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Thursday June 1st

Alumnus’ $10 million donation to be split between Ackland Art Museum, School of Medicine

	<p>Holden Thorp shakes hands with <span class="caps">UNC</span> alumna Dr. Hugh A. McAllister Jr. who donated $10 million to <span class="caps">UNC</span> for the Ackland Art Museum  and the School of Medicine.</p>
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Holden Thorp shakes hands with UNC alumna Dr. Hugh A. McAllister Jr. who donated $10 million to UNC for the Ackland Art Museum and the School of Medicine.

With a $10 million donation to the University made official Thursday, Dr. Hugh A. McAllister Jr. provided not only a boost to two campus institutions, but a timely example for future donors.

McAllister, a UNC alumnus who also established the UNC McAllister Heart Institute, made a $10 million commitment that will be divided between the Ackland Art Museum and the School of Medicine.

His collection of artwork, valued at $5.5 million, marks the largest art gift to the museum in its history, said Chancellor Holden Thorp at the ceremony Thursday.

“I had two options. I could give it to a museum, where strangers could see it,” McAllister said. “Or I could give it to a University, where students could grow and learn from it. So I picked the University I love.

“I’m a pathologist and I make a living looking at images,” he said. “That’s what this is.”

His gift includes nearly 50 works of art.

“It’s a transformative gift,” said Emily Kass, director of the Ackland. “It broadens and transforms our collection of American art.”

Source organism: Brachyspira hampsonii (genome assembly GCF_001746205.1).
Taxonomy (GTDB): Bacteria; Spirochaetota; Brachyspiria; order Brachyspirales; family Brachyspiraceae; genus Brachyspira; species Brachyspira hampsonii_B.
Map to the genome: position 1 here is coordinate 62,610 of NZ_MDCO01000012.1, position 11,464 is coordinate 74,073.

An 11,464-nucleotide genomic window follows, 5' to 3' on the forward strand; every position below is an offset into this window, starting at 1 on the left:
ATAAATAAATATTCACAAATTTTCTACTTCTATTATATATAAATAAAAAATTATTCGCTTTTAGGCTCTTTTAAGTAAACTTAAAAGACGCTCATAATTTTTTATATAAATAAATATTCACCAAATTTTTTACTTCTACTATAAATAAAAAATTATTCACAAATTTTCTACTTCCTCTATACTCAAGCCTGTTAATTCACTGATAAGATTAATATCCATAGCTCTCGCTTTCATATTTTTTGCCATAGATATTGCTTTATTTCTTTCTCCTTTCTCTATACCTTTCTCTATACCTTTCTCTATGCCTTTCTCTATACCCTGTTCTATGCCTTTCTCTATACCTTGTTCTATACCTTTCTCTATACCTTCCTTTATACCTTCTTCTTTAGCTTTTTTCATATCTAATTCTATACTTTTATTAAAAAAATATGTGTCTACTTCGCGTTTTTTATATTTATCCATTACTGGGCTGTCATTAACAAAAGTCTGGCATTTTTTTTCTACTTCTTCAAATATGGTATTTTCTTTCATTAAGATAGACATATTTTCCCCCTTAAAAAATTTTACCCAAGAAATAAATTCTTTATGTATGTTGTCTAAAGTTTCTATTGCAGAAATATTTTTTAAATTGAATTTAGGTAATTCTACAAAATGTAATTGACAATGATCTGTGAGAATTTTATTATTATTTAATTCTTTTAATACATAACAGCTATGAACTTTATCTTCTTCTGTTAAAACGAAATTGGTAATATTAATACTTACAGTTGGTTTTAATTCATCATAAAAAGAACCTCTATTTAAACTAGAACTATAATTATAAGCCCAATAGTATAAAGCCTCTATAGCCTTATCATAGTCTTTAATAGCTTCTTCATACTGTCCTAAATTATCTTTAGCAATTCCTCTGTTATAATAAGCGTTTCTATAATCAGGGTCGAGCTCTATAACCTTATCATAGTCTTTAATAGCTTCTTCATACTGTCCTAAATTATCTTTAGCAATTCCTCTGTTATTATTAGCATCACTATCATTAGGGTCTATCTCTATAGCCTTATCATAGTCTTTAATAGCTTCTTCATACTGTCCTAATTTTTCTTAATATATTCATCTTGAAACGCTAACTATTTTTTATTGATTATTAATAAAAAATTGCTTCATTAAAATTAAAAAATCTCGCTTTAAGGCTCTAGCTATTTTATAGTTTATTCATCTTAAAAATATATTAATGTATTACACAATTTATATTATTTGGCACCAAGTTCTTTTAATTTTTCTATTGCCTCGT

An additional $2.5 million of McAllister’s art will be sold to expand an endowment that supports the McAllister Heart Institute and cardiovascular medicine research.

“When I first came to Chapel Hill, young doctors said, ‘Look what we’re doing here, come be a part of it,’” McAllister said. “That was in 1966, and they’re still doing that.”

He also committed an additional $2 million to support the institute.
Dr. Bill Roper, CEO of UNC Health Care and dean of the School of Medicine, said the donation will further researchers’ efforts.

“It’s a huge gift to the medical school that will dramatically enhance the abilities to work in cardiovascular medicine,” he said.
Wade Hargrove, chairman of the UNC Board of Trustees, said the donor’s generous gift should be an inspiration.

“We should be constantly reminding alumni of the importance of public stewardship to the University that made it possible for them to have their careers,” he said.

“Dr. McAllister credits so much of his success to training he received here at UNC, and it is fortunate that he is willing to give back in such a constructive way.”

Thorp said that although this wasn’t a direct effort of the University’s upcoming fundraising campaign, commitments like McAllister’s will be important to making the campaign the largest ever.

“It’s going to take a lot of $10 million gifts to complete our fundraising campaign,” Thorp said.

In a period of scarce public resources, Hargrove said, the donation will benefit both the Ackland and the institute.

McAllister’s gift brings his historic donation to more than $18 million.

“Once you come here for four years — you bleed Carolina blue,” he said.

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